WYOMING, Mich. (WOOD) — The 28th Street Flea Market, a Wyoming institution, is coming to an end. after nearly 50 years.
At the site of what used to be the Beltline Drive-In Theater and Studio 28, on sunny summer weekends, the 28th Street Flea Market has been home to everything you can imagine.
“Great food, weird stuff you can buy,” said Jordan Stonehouse, who has been going to the flea market since he was a child. “It exposed me to a lot of awesome different cultures and it’s something that makes Wyoming a very special place.”
The flea market opened in May 1970 as way to make use of the drive-in property, which is still owned by Celebration Cinema. This weekend, signs went up announcing the closure on July 28.
Bruce and Marti Johns have been running the flea market for more than three decades, spending more than 12 hours there each day starting at 6 a.m. on Saturdays and Sundays.
“There will be inside tears, but it’s been a long run,” said Bruce Johns, a retired Grand Rapids Public Schools employee who ran the market on the weekends after working all week in the district’s maintenance department.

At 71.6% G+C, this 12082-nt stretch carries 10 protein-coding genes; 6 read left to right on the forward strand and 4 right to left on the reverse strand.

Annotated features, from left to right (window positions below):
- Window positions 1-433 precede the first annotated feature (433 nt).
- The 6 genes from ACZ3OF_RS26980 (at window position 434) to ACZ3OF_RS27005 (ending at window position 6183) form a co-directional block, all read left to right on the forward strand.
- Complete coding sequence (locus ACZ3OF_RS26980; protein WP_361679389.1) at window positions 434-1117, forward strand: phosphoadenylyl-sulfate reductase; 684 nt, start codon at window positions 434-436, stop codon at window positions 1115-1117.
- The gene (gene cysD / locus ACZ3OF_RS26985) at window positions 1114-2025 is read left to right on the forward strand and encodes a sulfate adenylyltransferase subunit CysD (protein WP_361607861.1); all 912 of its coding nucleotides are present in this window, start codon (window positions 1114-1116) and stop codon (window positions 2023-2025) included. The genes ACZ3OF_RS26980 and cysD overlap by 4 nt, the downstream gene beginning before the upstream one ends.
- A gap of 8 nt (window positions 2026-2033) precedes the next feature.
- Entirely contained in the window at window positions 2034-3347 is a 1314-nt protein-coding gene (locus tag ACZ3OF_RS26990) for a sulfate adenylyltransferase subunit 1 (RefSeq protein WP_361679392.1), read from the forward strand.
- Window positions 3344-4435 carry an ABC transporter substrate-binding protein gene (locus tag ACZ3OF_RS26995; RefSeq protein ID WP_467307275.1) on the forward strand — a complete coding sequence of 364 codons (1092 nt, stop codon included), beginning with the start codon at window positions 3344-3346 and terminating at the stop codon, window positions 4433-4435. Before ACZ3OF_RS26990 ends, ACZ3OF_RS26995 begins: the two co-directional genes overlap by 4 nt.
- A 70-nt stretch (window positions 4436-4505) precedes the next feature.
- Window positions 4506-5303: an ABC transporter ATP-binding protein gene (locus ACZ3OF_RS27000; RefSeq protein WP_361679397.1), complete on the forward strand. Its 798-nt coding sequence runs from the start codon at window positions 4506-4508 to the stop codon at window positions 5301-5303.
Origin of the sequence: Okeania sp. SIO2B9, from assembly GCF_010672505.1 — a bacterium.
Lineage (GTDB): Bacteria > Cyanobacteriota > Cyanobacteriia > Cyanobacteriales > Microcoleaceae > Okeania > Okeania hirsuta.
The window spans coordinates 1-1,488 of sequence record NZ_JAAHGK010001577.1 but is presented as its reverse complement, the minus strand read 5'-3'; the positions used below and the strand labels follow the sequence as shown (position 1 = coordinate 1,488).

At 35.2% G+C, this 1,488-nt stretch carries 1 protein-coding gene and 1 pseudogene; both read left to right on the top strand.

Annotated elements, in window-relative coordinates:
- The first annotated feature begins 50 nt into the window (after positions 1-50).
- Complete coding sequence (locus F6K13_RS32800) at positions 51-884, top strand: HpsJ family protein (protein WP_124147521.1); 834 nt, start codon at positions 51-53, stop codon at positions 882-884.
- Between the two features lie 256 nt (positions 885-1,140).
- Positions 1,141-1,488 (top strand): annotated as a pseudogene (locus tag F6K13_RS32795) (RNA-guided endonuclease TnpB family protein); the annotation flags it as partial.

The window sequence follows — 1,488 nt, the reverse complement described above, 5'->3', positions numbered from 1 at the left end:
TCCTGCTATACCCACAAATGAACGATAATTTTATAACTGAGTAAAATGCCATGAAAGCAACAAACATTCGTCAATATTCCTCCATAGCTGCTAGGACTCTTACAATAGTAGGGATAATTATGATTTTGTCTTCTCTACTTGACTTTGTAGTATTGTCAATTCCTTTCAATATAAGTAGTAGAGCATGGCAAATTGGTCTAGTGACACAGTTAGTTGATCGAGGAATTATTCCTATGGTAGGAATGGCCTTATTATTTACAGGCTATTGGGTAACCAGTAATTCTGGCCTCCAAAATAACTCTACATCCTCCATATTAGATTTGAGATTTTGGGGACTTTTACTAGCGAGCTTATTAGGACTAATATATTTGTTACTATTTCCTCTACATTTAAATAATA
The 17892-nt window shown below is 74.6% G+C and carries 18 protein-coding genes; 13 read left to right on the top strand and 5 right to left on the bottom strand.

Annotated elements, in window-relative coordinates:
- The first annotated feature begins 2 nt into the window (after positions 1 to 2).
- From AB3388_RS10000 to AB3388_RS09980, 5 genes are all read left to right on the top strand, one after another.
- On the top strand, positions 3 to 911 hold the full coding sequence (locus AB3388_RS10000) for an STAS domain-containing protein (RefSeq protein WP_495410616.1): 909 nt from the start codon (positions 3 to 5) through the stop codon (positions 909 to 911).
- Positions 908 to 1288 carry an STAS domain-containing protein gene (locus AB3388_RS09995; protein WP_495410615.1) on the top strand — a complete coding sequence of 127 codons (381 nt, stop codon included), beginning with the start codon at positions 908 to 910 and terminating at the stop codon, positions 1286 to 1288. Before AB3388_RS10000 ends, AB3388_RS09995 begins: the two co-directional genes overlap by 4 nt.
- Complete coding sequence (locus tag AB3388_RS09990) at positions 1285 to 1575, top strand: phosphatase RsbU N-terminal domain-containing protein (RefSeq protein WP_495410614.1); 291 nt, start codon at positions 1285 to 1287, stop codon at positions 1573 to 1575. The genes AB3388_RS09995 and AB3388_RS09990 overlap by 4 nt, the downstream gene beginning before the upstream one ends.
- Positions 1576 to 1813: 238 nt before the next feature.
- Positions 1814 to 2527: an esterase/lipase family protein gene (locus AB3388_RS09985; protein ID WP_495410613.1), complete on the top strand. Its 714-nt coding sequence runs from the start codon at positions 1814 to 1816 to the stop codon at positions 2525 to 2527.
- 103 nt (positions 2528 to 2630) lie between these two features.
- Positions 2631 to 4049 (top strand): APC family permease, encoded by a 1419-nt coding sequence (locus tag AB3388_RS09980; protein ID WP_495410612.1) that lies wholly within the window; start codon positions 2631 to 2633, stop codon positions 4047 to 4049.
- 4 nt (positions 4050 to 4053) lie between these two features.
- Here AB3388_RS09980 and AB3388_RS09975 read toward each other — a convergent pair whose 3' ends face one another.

On a good day, there are more than 300 vendors putting up $15 or $20 for a space and as many as 4,000 people paying the 50 cent admission.
“We’ve had some come up with tears in their eyes saying this is what we’ve done for years and it’s gone,” said Marti Johns, who maintains the books while her husband takes care of the vendors and patrons.
The flea market operated even while the theaters operated. The drive-in closed in 1988 and Studio 28 was shuttered 20 years later.
Celebration Cinema’s Emily Loeks said the flea market has generated just enough money to pay the taxes on the vacant property, but the time has come for development to begin on the 13-acre parcel. A proposal has not been finalized but city plans for the area, referred to as 28 West, have been looking to put in a mixed-use development including affordable housing and apartments.
“I’d like to keep it going for 50 more years, but progress,” Bruce Johns said.
The Johnses say that the internet has taken a toll on some of the higher-end items that used to be sold at the market.
Still, they say this year has seen near-record numbers of people coming out on the few weekends that haven’t had rain.
“We’ve been there so long most of them are like family,” Marti Johns said.
Weather permitting, the flea market opens at 7 a.m. on Saturday and Sunday and things are usually wrapping up by 2 p.m. or so.